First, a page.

Material Design Paradigms for Optimal Functional Gradient Armors

Report No. ARL-RP-92
Authors: David S. Kleponis, Audrey L. Mihalcin, and Gordon L. Filbey, Jr.
Date/Pages: April 2005; 12 pages
Abstract: Computational modeling is used to derive desired through-thickness gradients in material strength for optimal performance of functional gradient materials as armors. The basic thesis is that one does not know a priori what variation in a given material property, such as hardness or yield strength, is necessarily the best choice for optimal ballistic performance in a tailored armor material. Choices for how such a property should be distributed may exist, but attempting to fabricate and experimentally test every possible choice is not the most efficient way to proceed to answers. A common fabrication procedure for such materials is to build them in layers, which allows one to change materials somewhat from layer to layer. In order to gain confidence in designing the thickness of various layers and the desired material properties, we first modeled computationally the ballistic performance of layered steel constructs with the Eulerian wave code CTH. The layered steel calculations revealed surprising trends as related to the distribution of strength properties among the various layers, as well as for the limit-layer thickness. Conventional wisdom of ?hard-to-soft? is not necessarily the optimal answer.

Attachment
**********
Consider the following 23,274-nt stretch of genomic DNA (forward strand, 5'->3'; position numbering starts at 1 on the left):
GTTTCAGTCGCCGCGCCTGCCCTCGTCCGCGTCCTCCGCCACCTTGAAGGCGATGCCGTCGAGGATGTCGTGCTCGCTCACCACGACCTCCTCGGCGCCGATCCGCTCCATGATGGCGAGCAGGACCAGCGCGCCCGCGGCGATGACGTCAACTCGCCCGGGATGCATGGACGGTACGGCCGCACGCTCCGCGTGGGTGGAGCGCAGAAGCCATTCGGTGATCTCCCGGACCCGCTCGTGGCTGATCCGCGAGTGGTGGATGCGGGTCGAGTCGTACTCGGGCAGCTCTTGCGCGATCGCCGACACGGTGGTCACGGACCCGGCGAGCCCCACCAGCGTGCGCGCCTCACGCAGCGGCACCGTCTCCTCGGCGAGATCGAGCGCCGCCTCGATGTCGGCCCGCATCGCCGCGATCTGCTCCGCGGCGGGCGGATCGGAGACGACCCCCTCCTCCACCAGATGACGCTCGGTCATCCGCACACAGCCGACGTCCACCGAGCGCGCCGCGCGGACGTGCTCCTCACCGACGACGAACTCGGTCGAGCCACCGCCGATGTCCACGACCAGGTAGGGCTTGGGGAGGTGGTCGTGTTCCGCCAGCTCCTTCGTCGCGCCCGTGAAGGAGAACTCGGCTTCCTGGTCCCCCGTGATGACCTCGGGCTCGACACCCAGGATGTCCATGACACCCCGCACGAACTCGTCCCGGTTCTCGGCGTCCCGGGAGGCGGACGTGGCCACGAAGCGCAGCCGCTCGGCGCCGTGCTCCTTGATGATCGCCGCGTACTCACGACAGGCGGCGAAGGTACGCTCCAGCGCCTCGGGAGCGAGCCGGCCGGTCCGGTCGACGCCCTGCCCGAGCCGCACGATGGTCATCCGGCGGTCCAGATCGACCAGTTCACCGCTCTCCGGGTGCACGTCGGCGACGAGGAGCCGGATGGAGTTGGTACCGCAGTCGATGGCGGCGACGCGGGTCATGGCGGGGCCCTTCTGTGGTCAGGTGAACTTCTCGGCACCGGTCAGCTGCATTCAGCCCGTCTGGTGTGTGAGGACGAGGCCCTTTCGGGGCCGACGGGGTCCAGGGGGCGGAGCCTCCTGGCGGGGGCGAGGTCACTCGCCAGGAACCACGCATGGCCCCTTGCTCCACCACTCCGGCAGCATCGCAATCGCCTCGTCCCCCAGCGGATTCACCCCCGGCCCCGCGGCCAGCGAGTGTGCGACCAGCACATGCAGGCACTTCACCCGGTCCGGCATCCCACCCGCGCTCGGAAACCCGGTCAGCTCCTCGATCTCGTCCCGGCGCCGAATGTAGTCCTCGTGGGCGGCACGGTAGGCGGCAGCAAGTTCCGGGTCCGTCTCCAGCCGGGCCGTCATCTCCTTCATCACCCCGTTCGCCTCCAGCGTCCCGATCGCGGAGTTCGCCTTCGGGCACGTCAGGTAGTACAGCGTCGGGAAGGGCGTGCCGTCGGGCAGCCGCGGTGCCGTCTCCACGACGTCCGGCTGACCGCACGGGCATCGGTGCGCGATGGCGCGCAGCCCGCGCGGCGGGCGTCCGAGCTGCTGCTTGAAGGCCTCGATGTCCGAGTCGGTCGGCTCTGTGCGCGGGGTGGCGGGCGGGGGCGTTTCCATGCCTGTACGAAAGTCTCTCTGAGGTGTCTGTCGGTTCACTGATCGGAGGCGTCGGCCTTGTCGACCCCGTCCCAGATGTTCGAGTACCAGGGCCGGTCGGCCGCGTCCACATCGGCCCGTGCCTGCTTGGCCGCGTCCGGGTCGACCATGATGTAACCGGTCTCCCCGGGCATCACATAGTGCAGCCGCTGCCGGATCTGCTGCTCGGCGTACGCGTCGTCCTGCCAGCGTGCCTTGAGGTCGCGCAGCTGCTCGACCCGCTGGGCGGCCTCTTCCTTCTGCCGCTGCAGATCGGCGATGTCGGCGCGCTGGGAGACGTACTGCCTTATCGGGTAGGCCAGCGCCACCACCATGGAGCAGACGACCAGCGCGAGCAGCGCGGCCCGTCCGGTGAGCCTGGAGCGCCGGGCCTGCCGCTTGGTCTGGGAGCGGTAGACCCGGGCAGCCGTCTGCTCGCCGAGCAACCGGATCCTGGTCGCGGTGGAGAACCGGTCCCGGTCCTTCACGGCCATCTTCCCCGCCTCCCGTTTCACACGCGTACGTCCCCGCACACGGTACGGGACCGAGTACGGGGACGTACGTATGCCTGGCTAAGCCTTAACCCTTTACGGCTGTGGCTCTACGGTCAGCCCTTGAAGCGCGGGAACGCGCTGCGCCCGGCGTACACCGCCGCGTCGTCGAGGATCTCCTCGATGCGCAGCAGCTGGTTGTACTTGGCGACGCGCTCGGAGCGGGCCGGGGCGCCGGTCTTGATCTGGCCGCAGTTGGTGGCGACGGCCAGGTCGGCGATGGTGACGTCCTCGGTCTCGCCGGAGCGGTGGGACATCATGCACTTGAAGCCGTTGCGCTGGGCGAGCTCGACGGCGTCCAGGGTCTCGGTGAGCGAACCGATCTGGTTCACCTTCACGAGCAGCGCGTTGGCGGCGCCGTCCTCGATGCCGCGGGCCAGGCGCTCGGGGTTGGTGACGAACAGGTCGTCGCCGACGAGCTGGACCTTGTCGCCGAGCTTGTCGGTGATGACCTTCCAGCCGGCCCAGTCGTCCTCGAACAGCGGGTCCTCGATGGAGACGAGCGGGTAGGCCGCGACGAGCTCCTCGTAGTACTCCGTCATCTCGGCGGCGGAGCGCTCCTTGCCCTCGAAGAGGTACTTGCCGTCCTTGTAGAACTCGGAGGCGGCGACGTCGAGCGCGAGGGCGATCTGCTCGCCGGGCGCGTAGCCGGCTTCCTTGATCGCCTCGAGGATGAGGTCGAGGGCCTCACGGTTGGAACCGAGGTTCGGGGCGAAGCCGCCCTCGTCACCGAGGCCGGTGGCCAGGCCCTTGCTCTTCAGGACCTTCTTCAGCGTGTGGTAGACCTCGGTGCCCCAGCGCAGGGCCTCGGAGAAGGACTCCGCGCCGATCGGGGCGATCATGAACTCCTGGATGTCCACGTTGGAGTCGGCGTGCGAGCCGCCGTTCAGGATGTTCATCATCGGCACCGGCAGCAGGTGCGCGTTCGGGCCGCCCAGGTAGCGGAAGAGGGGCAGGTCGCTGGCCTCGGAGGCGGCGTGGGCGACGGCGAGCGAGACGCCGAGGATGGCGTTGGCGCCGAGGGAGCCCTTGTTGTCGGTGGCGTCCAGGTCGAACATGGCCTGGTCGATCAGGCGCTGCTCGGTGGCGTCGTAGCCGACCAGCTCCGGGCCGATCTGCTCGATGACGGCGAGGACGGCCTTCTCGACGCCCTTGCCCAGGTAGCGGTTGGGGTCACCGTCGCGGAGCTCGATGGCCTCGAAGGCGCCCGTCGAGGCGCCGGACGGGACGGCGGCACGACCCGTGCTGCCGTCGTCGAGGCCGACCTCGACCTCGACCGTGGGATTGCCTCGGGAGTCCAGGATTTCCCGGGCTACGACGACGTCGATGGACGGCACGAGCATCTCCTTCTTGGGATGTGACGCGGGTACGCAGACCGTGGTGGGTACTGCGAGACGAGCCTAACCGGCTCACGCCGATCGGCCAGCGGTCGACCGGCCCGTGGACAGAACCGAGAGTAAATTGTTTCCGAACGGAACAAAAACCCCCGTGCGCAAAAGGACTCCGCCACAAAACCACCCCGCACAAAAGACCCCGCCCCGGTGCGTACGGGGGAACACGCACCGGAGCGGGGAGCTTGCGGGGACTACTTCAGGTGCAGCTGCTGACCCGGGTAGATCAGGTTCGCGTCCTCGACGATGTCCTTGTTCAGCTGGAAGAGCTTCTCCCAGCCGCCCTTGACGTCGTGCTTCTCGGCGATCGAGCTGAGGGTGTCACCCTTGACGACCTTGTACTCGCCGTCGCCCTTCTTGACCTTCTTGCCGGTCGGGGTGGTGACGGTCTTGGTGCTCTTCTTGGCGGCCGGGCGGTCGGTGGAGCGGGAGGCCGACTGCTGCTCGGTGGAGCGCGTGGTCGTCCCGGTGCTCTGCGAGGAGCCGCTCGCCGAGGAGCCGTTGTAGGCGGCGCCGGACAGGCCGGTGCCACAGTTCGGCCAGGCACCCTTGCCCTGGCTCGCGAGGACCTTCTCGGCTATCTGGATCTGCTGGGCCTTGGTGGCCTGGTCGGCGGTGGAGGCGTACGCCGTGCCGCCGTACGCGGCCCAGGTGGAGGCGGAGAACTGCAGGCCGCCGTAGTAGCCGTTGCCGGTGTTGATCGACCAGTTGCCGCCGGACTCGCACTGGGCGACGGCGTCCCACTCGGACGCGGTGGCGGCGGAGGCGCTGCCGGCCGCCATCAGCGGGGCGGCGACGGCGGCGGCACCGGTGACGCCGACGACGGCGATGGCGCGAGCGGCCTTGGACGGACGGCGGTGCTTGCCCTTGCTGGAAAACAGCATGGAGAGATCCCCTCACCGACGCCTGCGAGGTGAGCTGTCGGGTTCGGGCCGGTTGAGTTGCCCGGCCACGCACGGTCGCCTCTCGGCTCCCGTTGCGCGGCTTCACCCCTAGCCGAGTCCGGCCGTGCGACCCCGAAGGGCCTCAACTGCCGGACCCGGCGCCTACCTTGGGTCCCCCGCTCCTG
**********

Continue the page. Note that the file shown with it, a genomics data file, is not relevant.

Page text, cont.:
Distribution: Approved for public release
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Last Update / Reviewed: April 1, 2005